As of June 3, Africa had experienced more than 163,000 cases of COVID-19, according to the US Centers for Disease Control and Prevention. Ngala said that Africa faces a “triple crisis,” in which the pandemic, locusts, and floods have affected around 265 million people. Locust infestations have damaged vast stretches of agricultural land affecting food supply, while heavy rains and floods have reduced production capacity. In South Sudan, where food insecurity is a perennial problem, the restrictions have deprived many informal workers of seasonal employment.
Dubbed Asia’s largest slum, Dharavi in Mumbai has witnessed a steady rise in infections. To date, 1,872 confirmed cases and 71 deaths have been recorded, whereas the state as a whole reported more than 77,000 cases. Some experts warn that many cases may be unreported, and the pandemic may already be spreading like an invisible wildfire. India, which has been in a nationwide lockdown since March, recently surpassed China, with more than two million cases reported — nearly 45,000 infections in Mumbai alone. Despite its infrastructural inadequacies, Dharavi is one of the better-off slums in the world. Dharavi, the setting for the 2008 film, Slumdog Millionaire has attracted greater than average investment in infrastructure and necessary facilities.
For slum dwellers, COVID-19 may not be the worst nightmare, according to Kalpana Sharma, the author of Rediscovering Dharavi: Stories from Asia’s Largest Slum.
“Tuberculosis is a permanent condition in Dharavi,” observed Sharma. “If you have one person with TB who is forced to stay with other members of the family for a prolonged time, the chances of transmission are as great as of the coronavirus.”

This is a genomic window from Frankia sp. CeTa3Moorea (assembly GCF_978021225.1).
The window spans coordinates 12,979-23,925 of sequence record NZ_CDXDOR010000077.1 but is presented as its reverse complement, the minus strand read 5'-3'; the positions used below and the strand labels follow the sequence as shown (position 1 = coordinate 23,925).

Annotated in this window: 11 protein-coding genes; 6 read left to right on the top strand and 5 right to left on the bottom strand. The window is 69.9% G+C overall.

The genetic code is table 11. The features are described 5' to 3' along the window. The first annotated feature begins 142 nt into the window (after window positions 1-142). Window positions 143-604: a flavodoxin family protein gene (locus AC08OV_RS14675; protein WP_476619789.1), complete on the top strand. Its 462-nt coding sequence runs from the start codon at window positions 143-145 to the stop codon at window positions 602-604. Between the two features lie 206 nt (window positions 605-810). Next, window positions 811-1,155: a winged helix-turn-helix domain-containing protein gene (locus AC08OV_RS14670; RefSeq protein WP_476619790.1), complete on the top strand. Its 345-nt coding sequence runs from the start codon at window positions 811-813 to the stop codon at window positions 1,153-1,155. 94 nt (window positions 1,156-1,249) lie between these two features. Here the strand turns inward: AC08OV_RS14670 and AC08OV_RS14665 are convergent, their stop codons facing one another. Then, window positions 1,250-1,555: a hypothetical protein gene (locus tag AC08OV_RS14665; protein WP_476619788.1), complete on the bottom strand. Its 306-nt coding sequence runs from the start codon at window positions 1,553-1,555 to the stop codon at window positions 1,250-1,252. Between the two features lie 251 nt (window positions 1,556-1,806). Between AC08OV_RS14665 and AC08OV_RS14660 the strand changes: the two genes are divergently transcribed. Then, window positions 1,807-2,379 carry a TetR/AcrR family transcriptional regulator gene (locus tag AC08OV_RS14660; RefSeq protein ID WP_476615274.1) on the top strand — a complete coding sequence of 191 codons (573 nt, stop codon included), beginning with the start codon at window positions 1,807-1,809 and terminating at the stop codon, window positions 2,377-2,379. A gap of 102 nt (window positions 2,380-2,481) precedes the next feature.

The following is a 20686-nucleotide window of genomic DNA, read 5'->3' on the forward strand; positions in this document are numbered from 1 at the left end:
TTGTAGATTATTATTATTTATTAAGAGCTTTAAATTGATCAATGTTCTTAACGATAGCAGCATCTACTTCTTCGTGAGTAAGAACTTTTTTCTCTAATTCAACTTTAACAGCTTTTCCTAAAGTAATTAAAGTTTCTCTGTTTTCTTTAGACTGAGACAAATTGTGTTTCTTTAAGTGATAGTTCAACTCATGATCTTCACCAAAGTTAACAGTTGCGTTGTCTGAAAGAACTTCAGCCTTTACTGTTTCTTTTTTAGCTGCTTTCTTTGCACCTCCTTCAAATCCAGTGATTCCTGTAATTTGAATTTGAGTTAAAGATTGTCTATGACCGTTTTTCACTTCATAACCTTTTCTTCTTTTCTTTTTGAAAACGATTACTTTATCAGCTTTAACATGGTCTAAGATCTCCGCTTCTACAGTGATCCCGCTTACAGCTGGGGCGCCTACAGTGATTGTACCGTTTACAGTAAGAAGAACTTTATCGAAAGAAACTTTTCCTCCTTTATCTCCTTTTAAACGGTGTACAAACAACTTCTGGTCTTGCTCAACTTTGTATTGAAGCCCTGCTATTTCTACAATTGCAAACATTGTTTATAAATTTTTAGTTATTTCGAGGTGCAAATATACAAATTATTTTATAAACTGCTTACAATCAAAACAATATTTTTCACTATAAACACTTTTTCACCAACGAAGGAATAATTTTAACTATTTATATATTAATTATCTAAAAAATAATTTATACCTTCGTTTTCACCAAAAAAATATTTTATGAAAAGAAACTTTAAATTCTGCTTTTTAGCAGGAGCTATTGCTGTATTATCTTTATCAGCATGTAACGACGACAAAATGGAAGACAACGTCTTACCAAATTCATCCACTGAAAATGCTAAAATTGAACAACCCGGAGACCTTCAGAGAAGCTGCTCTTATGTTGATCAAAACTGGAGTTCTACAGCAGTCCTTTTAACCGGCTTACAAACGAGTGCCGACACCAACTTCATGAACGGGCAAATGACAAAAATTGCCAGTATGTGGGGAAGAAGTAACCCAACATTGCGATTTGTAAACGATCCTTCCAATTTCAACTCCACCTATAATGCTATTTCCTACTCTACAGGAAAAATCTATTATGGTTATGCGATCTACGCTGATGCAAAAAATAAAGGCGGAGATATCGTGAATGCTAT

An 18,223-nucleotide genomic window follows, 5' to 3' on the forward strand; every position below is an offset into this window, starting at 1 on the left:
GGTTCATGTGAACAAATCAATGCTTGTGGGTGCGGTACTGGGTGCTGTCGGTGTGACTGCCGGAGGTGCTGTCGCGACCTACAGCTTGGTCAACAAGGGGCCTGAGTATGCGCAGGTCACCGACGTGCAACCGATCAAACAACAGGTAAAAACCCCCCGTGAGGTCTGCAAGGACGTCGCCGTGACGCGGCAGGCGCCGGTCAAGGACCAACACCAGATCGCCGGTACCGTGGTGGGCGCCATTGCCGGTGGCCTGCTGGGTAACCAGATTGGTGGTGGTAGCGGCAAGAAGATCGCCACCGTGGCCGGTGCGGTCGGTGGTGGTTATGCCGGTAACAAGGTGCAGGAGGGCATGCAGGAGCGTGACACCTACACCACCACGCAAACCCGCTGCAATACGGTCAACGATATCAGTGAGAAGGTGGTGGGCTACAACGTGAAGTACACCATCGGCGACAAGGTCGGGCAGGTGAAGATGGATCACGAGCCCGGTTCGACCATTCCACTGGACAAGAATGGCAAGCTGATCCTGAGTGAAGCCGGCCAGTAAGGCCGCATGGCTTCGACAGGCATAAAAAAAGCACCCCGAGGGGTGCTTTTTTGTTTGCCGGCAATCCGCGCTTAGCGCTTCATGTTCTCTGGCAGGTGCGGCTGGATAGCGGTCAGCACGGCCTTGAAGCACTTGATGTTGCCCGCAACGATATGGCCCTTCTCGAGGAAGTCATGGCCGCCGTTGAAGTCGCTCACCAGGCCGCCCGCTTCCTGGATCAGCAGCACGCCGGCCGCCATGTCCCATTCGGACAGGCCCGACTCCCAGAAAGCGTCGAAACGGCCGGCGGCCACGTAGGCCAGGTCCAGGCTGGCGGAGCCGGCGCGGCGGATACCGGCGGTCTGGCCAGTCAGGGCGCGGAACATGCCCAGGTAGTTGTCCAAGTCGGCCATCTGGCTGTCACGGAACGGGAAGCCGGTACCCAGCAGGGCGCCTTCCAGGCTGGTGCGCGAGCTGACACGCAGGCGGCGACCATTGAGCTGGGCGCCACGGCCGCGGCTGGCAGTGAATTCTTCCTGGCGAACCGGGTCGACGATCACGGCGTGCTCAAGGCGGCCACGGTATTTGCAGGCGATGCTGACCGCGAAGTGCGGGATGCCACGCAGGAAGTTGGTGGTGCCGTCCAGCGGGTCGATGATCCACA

TB continues to be one of India’s top killers. According to WHO estimates, around 1.3 million people across the world died of TB in 2017. The Democratic Republic of Congo has already reported a rising trend in Ebola and measles infections, alongside COVID-19.
Violence against women and children has increased following restrictions on movement. Ngala said that gender-based violence in East Africa has risen as much as 20 percent, and reports of sexual violence against minors have increased. India’s child abuse helpline received a record 92,000 calls in two weeks.
While the elderly are most likely to die from the coronavirus, the combined effect of lockdowns and poverty will also seriously harm the young. The long-term effects of isolation threatens children in slums. “Many children in India rely on a single free meal provided by the government in schools, and school closures have effectively put the scheme on hold,” said Sharma. If the lockdown continues, many people, especially children, will be severely malnourished, increasing their vulnerability to COVID-19 and other illnesses.
Protocols for keeping the virus at bay are complicated by the lack of infrastructure within slums. Handwashing is an impossible luxury; and food, potable water, and medicine are hard to come by.
“Only 25 percent of the informal settlements in Africa have access to safe drinking water compared to 60 percent in urban areas,” said Ngala. The lack of aid and medical supplies is another cause for concern. In parts of Africa, the pandemic has created shortages of essential medical supplies for treating AIDS and cancer. The lockdowns have also hampered the work of NGOs. Furthermore, as many countries in the tropics inch closer to a harsh summer, the absence of electricity and fans will worsen the conditions in small, tin-roofed structures.
Urban slums capture the popular imagination as the breeding ground for diseases, crime, and violence. “The pandemic has only intensified these prejudices by which the middle and upper classes have distanced them from these people and their labor,” Sharma said. Should the pandemic begin to spread rapidly through slums, she said, the stigma against residents will only increase.
Related front page panorama photo credit: Adapted by WhoWhatWhy from hdptcar / Flickr (CC BY-SA 2.0).